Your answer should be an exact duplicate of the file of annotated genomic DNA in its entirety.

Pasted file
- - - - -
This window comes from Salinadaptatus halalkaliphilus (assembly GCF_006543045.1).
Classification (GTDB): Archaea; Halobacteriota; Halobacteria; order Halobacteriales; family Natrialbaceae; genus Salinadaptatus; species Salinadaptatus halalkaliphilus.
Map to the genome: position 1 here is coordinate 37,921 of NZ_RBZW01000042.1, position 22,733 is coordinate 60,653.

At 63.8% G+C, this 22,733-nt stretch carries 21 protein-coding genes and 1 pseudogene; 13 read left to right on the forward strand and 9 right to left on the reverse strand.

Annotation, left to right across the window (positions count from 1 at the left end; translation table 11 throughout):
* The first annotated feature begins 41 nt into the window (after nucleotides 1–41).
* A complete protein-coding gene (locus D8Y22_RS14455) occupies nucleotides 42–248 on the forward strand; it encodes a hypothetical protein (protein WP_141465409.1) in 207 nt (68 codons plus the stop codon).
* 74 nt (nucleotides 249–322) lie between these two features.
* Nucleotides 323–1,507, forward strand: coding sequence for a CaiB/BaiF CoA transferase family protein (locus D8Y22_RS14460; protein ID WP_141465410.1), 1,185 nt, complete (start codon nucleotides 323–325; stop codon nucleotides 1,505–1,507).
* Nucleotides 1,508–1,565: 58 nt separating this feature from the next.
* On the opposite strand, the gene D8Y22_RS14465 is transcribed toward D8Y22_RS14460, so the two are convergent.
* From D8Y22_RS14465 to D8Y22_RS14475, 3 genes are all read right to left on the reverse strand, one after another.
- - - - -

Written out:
This window comes from Salinadaptatus halalkaliphilus (assembly GCF_006543045.1).
Classification (GTDB): Archaea; Halobacteriota; Halobacteria; order Halobacteriales; family Natrialbaceae; genus Salinadaptatus; species Salinadaptatus halalkaliphilus.
Map to the genome: position 1 here is coordinate 37,921 of NZ_RBZW01000042.1, position 22,733 is coordinate 60,653.

At 63.8% G+C, this 22,733-nt stretch carries 21 protein-coding genes and 1 pseudogene; 13 read left to right on the forward strand and 9 right to left on the reverse strand.

Annotation, left to right across the window (positions count from 1 at the left end; translation table 11 throughout):
* The first annotated feature begins 41 nt into the window (after nucleotides 1–41).
* A complete protein-coding gene (locus D8Y22_RS14455) occupies nucleotides 42–248 on the forward strand; it encodes a hypothetical protein (protein WP_141465409.1) in 207 nt (68 codons plus the stop codon).
* 74 nt (nucleotides 249–322) lie between these two features.
* Nucleotides 323–1,507, forward strand: coding sequence for a CaiB/BaiF CoA transferase family protein (locus D8Y22_RS14460; protein ID WP_141465410.1), 1,185 nt, complete (start codon nucleotides 323–325; stop codon nucleotides 1,505–1,507).
* Nucleotides 1,508–1,565: 58 nt separating this feature from the next.
* On the opposite strand, the gene D8Y22_RS14465 is transcribed toward D8Y22_RS14460, so the two are convergent.
* From D8Y22_RS14465 to D8Y22_RS14475, 3 genes are all read right to left on the reverse strand, one after another.